Words are the trained fleas in David Mamet’s sidewalk circus—dirty words, often bloodstained, usually swarming, that perform their acrobatic stunts for gawkers who will likely get their pockets picked. That’s the reputation, anyhow. More than thirty years after he made his name, “Mamet” to most people still means the playwright of incantatory, foulmouthed masculine aggression: author of the grimly chucklesome American Buffalo and Glengarry Glen Ross, with their low and middling businessmen raging and scheming for money, and also of the Hollywood satire Speed-the-Plow, with its nicely tanned producers doing the same. From the latter play, and an associated history of authorial grumblings, many conclude that Mamet has resigned himself to performing his film work with the left hand, leaving the right to collect the checks.
He will license others to translate his playwright’s words into movies, but he won’t stoop to direct these films himself—except when he does, as with the deliberately stagelike Oleanna. Otherwise, it’s commonly thought that he tosses off his directorial film projects as entertainments (in Graham Greene’s sense of the term) that are frankly, if playfully, constructed as con jobs on the audience. Outwardly, these films bear a resemblance to Mamet’s plays, in being about men (except for the female lead in House of Games) who live in a gritty, present-day America (except for the genteel, century-old English milieu of The Winslow Boy) where nothing matters more than the ruthless professionalism of both the author and the protagonist (except in the political thriller Spartan, where the whole point is to see professionalism do itself out of a job). Unlike the plays, though, Mamet’s films are said to be best when they revel in their own compromised and mercenary nature, as if they were cinematic auto shows—gleaming displays of plot machinery set up to give you pleasure in being sold a bill of goods. In this view of Mamet’s film career, The Spanish Prisoner, his romp through the deceptions of an utterly corrupt world, must be his exemplary picture—unless, of course, it would be another elaborate con game, the political satire Wag the Dog, which someone else directed, based on a novel that Mamet didn’t write.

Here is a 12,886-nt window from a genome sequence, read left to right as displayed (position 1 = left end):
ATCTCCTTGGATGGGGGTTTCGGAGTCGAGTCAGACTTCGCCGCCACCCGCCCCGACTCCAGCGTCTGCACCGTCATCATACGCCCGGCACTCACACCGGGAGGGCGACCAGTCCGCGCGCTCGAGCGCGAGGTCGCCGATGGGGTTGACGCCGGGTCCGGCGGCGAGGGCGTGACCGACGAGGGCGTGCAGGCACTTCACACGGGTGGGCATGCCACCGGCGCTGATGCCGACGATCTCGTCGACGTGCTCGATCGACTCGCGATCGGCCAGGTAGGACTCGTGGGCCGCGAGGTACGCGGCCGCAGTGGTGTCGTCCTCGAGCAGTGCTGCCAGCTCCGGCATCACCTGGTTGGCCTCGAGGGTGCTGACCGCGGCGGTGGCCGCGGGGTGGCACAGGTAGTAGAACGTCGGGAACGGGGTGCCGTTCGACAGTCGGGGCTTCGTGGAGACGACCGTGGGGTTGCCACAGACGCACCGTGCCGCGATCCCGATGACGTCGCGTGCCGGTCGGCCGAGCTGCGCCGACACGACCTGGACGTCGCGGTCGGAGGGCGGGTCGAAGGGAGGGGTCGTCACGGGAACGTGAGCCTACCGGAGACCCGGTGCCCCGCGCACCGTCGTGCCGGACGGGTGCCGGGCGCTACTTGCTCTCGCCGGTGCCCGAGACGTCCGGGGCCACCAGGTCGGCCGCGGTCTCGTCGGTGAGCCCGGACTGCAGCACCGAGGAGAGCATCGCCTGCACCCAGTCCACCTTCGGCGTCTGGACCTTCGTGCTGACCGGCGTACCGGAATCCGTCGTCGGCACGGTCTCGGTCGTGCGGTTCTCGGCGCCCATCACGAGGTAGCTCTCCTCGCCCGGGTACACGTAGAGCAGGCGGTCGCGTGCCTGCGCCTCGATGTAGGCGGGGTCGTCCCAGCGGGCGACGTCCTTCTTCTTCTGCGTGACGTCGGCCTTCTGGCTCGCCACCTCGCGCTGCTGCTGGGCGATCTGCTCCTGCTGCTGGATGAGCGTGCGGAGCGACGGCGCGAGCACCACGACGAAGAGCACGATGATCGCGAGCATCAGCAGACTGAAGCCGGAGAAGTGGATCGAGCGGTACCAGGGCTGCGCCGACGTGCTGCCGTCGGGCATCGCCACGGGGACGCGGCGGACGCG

For the record, I enjoy the auto show, flea circuses, and especially The Spanish Prisoner. But, that said, I also happen to think that each of Mamet’s films is an exceptional case, and that his 1991 Homicide may be the most unclassifiable of all. In setting and social milieu, it seems to conform to the received Mamet image, with its cops who can make “thank you” sound like the swish of the gelder’s knife, and its nameless, menacing city that’s all antiquated storefronts and squat apartment buildings. Here, in an African American ghetto that was once (like so many others) a Jewish neighborhood, the last holdout from the earlier residents, an elderly grandmother, has been gunned down in her corner candy store; and here the stereotype of the Mamet film ends—because the main cop, who is Jewish himself, turns out to be strangely distractible. Although he starts out in this neighborhood in pursuit of a notorious drug dealer (Ving Rhames), the cop soon turns aside to chase a shifting, ambiguous idea: of the grandmother’s killer, of the grandmother’s purpose in life, of himself. As he does so, Homicide begins to reveal itself as the David Mamet film where the game playing is least flagrant but the personal stakes are highest.